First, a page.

Which all means you can add increasing tensions over dimishing resources to the mix. I fully agree that it would be a great and worthy thing to settle down to fixing the planet up properly and clearing up our mess. But in a situation like this, that is unlikely to happen, requiring as it would the cooperation of the entire globe, all pulling together and singing from the same song-sheet. But no one will be thinking ecologically when they’ve not had a decent meal for three days, and when their government tells them it’s someone else’s fault, they will swallow the lies as sustenance. It’ll be easier than shouldering their own fair and equal share of the blame, and the rage will fend of the hunger for an hour or two – at least until the bombs start dropping.
You see where I’m going with this, I assume. I’ll freely admit that my plan involves a couple of serendipities, the obvious one being a cheap non-rocketry route to orbit, such as the space elevator. But the ‘stay here until it’s fixed‘ plan has the inevitable social pressures to contend with, which are an equally tricky obstacle. There are no easy answers to this problem, which is why it is the debate that will seal the fate of our species. All I can do, as a low-readership nobody with a blog and a head full of science fiction dreams, is pitch my vision.
We start moving people off-planet; into orbitals, Lunar or Martian colonies, asteroid mines, whatever. Open up a new frontier and the poor, the disenfranchised, the entrepreneurs, ideas-men and dreamers will start moving into it. Dreams need space to grow, just like people. The prospect of an escape from global geopolitics alone will be enough to spur a lot of people to take the ride ‘up the beanstalk’ and grab the opportunities that might await them in a new environment.
Once we have space to grow, the population pressure eases; in fact, it should either level out or start to shrink. But it would be a long time before we gave up our love for the planet that made us. Astronauts have often said that seeing the Earth from space is one of the most transcendent and life-changing experiences that they have ever been exposed to; witness the cultural shift that occurred after the Apollo missions to the Moon. I believe that there would be an urge to fix the mess, to heal the damage we have caused. Hawking’s suggestions of finding new planets to colonise is very much the long game. The short game is getting the species out into a vast resource-loaded space where they have the time to think about things in perspective. Life in space, by necessity, encourages frugality and a respect for the minutiae of ecosystems. It is human nature to want to leave behind a legacy; something to be remembered by. A healed Earth would be just such a legacy; like keeping the cradle your mother rocked you in so you could show it to the grandkids.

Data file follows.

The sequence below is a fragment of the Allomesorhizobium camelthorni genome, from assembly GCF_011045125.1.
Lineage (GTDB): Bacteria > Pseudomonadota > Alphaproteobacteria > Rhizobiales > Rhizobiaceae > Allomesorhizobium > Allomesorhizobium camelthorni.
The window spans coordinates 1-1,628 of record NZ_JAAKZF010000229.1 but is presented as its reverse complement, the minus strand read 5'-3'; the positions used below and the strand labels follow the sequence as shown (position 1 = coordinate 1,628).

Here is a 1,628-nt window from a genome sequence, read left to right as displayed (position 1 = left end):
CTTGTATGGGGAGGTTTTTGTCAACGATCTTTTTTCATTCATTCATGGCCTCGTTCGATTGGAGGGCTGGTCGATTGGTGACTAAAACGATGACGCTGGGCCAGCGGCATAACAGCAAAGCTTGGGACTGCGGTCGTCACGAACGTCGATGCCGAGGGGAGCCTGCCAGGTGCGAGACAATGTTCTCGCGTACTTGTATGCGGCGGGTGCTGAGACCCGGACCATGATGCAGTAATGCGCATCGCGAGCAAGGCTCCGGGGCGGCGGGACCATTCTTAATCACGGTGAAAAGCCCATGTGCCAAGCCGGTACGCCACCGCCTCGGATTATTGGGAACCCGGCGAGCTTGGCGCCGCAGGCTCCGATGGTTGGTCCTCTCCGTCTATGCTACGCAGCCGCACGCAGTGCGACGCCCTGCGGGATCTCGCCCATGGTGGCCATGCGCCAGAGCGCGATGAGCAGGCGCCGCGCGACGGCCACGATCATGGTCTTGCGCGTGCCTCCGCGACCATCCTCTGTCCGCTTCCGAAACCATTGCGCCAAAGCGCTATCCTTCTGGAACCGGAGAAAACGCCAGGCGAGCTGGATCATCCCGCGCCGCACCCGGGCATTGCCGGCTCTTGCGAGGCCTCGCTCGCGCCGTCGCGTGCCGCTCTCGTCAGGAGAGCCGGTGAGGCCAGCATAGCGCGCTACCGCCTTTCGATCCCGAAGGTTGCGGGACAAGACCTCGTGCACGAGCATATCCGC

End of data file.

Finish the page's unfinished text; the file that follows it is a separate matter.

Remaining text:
In short; yes, we must fix the Earth. We owe it to Her, and to ourselves, and to our future selves. But to do so, we must get to a point where we can see the forest without fighting over the trees. Short of a massive population control program, and/or a sudden sea-change in the way politics and capitalism have a stranglehold on the globe, such a perspective can, in my opinion, only occur in one way. We must get off the planet, so we can fix the planet. The future of our species over the next few hundred years (maximum) is dependent on us leaving the embrace of the gravity well, and entering the next phase of our evolution. Earth-man is the chrysalis; space-man is the butterfly that could emerge, if the circumstances are right.
And I long to see it happen in my lifetime.